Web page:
Part II             Martin Luther (1483-1546) instigates a reformation of the church.
Over the last 500 years Martin Luther has on one extreme been called ‘The ogre who destroyed the unity of the church.” On the other “A great hero whose efforts the preaching of the pure Gospel was restored.” Today among Christian scholars and historians, both Roman Catholic and Protestant, “Few doubt Luther’s sincerity, and many catholic historians affirm that his protests was amply justified, and that he was right on many points of doctrine.”
Martin Luther was a monk before he became a priest and theologian. We was sent to a monastery in Wittenburg, Germany to both study and teach at the University of Wittenburg. Upon Luther’s ordination his demeanor changed in so much that it frightened and even terrorized him that in the Eucharist he was holding and offering nothing less than the very body of Christ. This fear turned into a feeling of unworthiness of God’s love and that he was not doing enough to be saved.
            It was in his study of the Bible in preparation for his teaching duties that Luther began to study in depth the book of Romans. In this book he saw that Paul described a God whose justice was not based on punishment for sin but that in Romans 1:17 ‘the justice of God is revealed’ and that ‘The righteous shall live by faith’. Justice is then not determined by our sin, but on God’s grace. We receive that grace through faith in Jesus Christ and nothing else. With this understanding in his heart Luther wrote, “I felt I had been born anew and that the gates of heaven had been opened. The whole of scripture gained new meaning. And from that point on the phrase ‘the justice of God’ no longer filled me with hatred, but rather became unspeakably sweet by virtue of a great love.”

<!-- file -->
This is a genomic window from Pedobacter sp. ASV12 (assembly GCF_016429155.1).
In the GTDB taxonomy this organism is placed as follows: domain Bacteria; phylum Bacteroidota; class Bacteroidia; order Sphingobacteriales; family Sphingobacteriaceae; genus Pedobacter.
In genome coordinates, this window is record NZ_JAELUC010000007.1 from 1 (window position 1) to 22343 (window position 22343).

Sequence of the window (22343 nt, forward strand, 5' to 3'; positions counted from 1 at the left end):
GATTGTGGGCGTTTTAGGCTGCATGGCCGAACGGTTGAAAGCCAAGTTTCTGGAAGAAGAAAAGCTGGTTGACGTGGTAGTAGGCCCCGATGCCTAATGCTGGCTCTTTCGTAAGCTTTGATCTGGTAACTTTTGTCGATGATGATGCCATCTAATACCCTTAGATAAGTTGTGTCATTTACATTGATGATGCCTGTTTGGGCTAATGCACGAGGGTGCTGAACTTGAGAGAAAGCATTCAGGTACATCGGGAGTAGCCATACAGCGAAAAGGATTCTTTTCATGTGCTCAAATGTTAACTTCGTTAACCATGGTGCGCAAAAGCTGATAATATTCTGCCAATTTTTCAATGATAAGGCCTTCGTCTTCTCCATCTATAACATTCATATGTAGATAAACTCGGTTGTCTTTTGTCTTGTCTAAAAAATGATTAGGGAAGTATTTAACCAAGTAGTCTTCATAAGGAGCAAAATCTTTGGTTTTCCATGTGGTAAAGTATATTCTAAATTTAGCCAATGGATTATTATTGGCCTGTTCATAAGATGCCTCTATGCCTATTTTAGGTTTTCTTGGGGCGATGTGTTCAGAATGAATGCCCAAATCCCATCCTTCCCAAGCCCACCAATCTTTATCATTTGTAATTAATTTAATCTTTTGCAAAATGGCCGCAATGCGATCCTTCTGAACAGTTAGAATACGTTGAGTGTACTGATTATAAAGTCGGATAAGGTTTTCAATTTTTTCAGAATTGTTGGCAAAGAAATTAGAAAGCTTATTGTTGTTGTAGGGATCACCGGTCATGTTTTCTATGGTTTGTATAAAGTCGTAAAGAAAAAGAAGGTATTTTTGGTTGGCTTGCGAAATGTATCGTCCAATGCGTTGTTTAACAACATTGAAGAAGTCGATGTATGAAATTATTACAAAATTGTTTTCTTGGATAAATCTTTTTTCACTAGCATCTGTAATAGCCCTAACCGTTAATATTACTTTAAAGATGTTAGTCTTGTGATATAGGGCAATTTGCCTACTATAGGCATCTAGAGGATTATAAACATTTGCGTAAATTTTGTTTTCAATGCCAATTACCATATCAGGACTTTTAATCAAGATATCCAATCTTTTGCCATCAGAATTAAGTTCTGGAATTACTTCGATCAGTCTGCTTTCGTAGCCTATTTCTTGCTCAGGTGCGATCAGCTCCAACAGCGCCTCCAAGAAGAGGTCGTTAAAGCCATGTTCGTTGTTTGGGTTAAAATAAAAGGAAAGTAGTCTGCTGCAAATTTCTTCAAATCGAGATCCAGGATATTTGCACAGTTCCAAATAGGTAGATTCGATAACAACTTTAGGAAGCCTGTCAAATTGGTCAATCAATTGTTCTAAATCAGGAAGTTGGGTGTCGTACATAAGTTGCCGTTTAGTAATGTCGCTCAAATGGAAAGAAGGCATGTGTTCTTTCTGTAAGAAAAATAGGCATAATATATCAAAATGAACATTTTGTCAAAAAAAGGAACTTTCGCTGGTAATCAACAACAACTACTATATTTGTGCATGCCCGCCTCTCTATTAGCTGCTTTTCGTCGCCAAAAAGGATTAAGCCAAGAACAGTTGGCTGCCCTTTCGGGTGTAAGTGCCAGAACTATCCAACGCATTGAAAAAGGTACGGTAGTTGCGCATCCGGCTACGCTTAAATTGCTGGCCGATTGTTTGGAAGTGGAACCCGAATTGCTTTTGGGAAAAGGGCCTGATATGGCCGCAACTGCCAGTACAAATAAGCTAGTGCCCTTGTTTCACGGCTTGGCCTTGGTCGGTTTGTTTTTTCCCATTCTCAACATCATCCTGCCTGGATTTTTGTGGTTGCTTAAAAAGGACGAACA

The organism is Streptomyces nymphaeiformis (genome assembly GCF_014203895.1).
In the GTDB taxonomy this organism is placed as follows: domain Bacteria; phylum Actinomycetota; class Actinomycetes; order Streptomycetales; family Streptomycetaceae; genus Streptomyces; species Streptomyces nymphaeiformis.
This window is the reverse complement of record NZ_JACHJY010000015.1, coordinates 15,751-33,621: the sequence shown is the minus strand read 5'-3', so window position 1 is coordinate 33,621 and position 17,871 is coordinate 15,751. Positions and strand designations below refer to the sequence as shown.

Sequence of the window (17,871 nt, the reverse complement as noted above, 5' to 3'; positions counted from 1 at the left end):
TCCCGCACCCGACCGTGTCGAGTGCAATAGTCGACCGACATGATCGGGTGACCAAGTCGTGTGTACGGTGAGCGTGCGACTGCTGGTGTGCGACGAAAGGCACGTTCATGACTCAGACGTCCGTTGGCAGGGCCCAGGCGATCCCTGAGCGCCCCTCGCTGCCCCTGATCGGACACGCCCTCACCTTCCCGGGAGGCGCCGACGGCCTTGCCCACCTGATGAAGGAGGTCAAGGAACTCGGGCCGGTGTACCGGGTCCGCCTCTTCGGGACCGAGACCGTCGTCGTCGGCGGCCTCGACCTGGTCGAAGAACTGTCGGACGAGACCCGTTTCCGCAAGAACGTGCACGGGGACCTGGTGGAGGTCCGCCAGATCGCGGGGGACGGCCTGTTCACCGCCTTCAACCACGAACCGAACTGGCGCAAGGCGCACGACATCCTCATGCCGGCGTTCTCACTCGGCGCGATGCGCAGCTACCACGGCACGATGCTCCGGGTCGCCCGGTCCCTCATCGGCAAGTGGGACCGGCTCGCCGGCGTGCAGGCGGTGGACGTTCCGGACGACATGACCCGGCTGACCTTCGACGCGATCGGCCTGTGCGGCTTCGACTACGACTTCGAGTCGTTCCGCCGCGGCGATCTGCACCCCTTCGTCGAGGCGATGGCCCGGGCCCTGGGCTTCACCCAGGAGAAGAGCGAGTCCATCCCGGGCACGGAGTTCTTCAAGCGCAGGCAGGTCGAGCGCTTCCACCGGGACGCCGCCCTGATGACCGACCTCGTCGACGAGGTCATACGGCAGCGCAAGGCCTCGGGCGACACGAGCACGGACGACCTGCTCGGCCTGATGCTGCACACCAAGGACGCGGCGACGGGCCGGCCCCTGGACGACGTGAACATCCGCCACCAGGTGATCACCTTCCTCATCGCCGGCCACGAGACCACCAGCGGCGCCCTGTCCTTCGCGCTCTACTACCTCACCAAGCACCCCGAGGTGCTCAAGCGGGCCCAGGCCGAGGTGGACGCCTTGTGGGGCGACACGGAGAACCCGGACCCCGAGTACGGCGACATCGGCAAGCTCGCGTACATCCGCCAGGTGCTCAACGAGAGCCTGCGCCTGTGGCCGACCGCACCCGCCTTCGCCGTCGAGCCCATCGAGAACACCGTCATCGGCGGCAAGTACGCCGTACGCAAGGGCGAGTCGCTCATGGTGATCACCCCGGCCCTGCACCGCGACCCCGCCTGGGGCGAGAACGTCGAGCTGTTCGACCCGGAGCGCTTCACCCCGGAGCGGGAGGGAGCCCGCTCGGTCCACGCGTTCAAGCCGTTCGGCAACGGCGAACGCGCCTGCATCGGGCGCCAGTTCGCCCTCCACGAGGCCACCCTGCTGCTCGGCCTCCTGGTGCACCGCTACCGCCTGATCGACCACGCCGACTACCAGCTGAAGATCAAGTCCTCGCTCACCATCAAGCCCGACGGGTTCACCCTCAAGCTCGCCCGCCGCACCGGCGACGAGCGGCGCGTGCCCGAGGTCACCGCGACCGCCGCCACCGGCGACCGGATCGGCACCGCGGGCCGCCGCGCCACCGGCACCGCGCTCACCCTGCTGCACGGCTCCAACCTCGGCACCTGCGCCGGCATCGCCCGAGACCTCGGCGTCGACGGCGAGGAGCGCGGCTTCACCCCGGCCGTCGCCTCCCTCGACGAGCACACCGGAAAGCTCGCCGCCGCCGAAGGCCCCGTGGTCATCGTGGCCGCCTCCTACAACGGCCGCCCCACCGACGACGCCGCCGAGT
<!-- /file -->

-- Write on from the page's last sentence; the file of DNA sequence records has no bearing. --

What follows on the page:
It was from this revelation in the heart of Luther in which he challenged his own Catholic Church’s sales of indulgences for the forgiveness of sins as incompatible with the Bible. The church can not sell that which God has already given freely. Neither can the church allow that which the Bible most clearly forbids. With his 95 Theses Luther called upon the church to reform it’s practices based solely on scripture. From this call Luther’s theses and the reforms for which they called began to gain traction and even made great strides inside and outside the Catholic Church.
Did Luther know that his 95 Theses calling the Church to recognize the Bible as the ultimate source of God’s authority and that salvation is not offered through the church, but only through faith in Jesus Christ cause the division and disunity of the church? Perhaps it was merely the spark to ignite what was already happening.